Logic

# Operator Search: Level 2 Challenges

$\large 1 \, \square \, 2 \, \square \, 3 \, \square \, 4 \, \square \, 5 \, \square \, 6 \, \square \, 7 \, \square \, 8 = 9$

There are $$2^7 =128$$ ways in which we can fill the squares with $$+, -$$.

How many ways would make the equation true?

Note: You are not allowed to use parenthesis.

$\large 3 \; \square \; 3 \; \square \; 3 \; \square \; 3$

Fill in the boxes above with any of the four mathematical operators ( $$+, -, \times , \div$$ ). Which of the following cannot be a resultant number?

Note: Order of operations (BODMAS) applied.

$\large 1 \; \square \; 2 \; \square \; 3\; \square \; 4\; \square \; 5 \; \square \; 6 \; \square \; 7 \; \square \; 8 \; \square \; 9 = 33$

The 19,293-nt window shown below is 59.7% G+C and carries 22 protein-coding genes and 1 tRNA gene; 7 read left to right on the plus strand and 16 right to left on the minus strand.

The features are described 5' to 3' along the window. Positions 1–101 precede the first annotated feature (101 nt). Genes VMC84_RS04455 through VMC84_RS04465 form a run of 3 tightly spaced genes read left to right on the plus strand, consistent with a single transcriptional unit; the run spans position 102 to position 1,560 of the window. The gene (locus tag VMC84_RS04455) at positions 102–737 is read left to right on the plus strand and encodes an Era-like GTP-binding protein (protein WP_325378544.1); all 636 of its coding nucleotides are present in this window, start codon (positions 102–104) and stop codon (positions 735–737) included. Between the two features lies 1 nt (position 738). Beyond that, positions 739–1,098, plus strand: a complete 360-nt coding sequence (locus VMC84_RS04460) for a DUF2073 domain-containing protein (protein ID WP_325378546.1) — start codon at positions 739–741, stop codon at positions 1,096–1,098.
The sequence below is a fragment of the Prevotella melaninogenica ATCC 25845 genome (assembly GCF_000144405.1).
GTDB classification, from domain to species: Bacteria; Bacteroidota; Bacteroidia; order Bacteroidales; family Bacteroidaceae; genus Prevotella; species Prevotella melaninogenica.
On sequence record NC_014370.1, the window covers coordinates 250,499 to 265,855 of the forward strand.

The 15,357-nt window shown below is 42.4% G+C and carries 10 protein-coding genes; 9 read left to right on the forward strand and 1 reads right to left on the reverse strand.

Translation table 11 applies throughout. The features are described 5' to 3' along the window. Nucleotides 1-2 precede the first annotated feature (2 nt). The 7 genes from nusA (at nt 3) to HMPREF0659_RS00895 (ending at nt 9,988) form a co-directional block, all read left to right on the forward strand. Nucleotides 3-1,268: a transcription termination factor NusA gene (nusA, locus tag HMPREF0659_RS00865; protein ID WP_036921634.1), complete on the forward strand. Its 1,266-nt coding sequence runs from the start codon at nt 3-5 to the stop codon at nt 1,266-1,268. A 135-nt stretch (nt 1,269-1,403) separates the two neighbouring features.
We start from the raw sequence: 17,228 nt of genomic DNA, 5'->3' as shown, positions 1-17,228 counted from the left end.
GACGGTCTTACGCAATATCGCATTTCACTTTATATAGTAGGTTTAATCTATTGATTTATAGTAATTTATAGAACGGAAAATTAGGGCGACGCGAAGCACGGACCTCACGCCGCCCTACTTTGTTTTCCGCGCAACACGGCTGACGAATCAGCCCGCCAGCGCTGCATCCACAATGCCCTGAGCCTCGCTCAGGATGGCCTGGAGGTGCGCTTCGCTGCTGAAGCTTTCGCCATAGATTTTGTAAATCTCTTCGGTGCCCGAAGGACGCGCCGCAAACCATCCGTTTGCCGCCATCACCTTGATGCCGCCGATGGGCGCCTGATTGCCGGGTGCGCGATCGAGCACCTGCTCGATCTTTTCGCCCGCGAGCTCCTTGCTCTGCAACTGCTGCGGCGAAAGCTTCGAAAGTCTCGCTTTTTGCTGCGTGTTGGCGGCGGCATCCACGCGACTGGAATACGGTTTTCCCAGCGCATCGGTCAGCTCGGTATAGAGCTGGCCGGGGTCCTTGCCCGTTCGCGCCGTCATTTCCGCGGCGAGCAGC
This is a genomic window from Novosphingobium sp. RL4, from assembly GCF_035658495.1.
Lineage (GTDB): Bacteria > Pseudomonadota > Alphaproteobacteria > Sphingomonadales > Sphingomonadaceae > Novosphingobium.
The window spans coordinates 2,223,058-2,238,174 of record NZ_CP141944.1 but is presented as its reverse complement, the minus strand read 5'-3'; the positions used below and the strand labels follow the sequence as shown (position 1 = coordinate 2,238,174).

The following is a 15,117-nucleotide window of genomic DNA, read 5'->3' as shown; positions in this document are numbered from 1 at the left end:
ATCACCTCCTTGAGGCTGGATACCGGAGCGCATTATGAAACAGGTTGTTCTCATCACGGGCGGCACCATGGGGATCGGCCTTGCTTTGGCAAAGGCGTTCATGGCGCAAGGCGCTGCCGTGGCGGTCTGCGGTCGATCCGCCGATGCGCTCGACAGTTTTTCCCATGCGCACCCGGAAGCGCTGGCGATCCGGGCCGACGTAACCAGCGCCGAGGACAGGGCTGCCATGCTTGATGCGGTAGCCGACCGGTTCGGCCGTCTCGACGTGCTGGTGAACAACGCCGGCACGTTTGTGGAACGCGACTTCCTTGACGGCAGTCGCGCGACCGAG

Seven of the eight "$$\square$$"s above are filled with "$$+$$", and the other one with "$$-$$".

Before which integer should the "$$-$$" sign be placed to make the equation true?

$\large 18 \ \square \ 12 \ \square \ 4 \ \square \ 5 = 59$

Replace each $$\square$$ with one of $$+,-,\times,\div$$ to make the equation true.

• $$1$$ represents $$+$$
• $$2$$ represents $$-$$
• $$3$$ represents $$\times$$
• $$4$$ represents $$\div$$

Example : If your answer is $$+, -, \times$$ then enter the answer as $$123$$.

$\Huge 1\ \ \ \ 4 \ \ \ \ 9 \ \ = \ \ 16$

Is it possible to make this equation true by inserting the appropriate operations? Any operations and functions can be used.

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